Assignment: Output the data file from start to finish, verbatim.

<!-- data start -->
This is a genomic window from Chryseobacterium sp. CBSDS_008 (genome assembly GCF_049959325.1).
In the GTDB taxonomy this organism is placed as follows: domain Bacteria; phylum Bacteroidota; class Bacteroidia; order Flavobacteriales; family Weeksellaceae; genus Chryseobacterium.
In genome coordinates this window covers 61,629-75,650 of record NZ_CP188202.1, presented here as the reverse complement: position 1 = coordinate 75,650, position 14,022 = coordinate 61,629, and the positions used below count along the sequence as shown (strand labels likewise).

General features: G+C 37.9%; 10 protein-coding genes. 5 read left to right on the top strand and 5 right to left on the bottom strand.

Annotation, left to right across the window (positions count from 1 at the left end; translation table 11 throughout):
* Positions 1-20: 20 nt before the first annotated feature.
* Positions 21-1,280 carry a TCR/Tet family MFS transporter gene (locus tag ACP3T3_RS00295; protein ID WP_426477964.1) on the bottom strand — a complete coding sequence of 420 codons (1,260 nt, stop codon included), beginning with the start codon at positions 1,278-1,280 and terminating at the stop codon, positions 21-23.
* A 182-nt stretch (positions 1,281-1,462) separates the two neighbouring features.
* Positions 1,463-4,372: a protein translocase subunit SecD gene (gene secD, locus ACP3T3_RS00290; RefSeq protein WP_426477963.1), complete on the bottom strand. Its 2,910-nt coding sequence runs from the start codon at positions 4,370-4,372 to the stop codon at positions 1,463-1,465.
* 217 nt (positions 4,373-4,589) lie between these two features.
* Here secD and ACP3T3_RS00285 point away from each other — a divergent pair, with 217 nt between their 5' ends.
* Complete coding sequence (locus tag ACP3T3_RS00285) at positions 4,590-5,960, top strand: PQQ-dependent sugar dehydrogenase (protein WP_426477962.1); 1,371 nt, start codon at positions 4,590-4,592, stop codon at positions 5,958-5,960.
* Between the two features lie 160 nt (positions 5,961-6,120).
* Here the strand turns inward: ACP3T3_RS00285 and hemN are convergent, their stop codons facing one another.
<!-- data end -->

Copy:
This is a genomic window from Chryseobacterium sp. CBSDS_008 (genome assembly GCF_049959325.1).
In the GTDB taxonomy this organism is placed as follows: domain Bacteria; phylum Bacteroidota; class Bacteroidia; order Flavobacteriales; family Weeksellaceae; genus Chryseobacterium.
In genome coordinates this window covers 61,629-75,650 of record NZ_CP188202.1, presented here as the reverse complement: position 1 = coordinate 75,650, position 14,022 = coordinate 61,629, and the positions used below count along the sequence as shown (strand labels likewise).

General features: G+C 37.9%; 10 protein-coding genes. 5 read left to right on the top strand and 5 right to left on the bottom strand.

Annotation, left to right across the window (positions count from 1 at the left end; translation table 11 throughout):
* Positions 1-20: 20 nt before the first annotated feature.
* Positions 21-1,280 carry a TCR/Tet family MFS transporter gene (locus tag ACP3T3_RS00295; protein ID WP_426477964.1) on the bottom strand — a complete coding sequence of 420 codons (1,260 nt, stop codon included), beginning with the start codon at positions 1,278-1,280 and terminating at the stop codon, positions 21-23.
* A 182-nt stretch (positions 1,281-1,462) separates the two neighbouring features.
* Positions 1,463-4,372: a protein translocase subunit SecD gene (gene secD, locus ACP3T3_RS00290; RefSeq protein WP_426477963.1), complete on the bottom strand. Its 2,910-nt coding sequence runs from the start codon at positions 4,370-4,372 to the stop codon at positions 1,463-1,465.
* 217 nt (positions 4,373-4,589) lie between these two features.
* Here secD and ACP3T3_RS00285 point away from each other — a divergent pair, with 217 nt between their 5' ends.
* Complete coding sequence (locus tag ACP3T3_RS00285) at positions 4,590-5,960, top strand: PQQ-dependent sugar dehydrogenase (protein WP_426477962.1); 1,371 nt, start codon at positions 4,590-4,592, stop codon at positions 5,958-5,960.
* Between the two features lie 160 nt (positions 5,961-6,120).
* Here the strand turns inward: ACP3T3_RS00285 and hemN are convergent, their stop codons facing one another.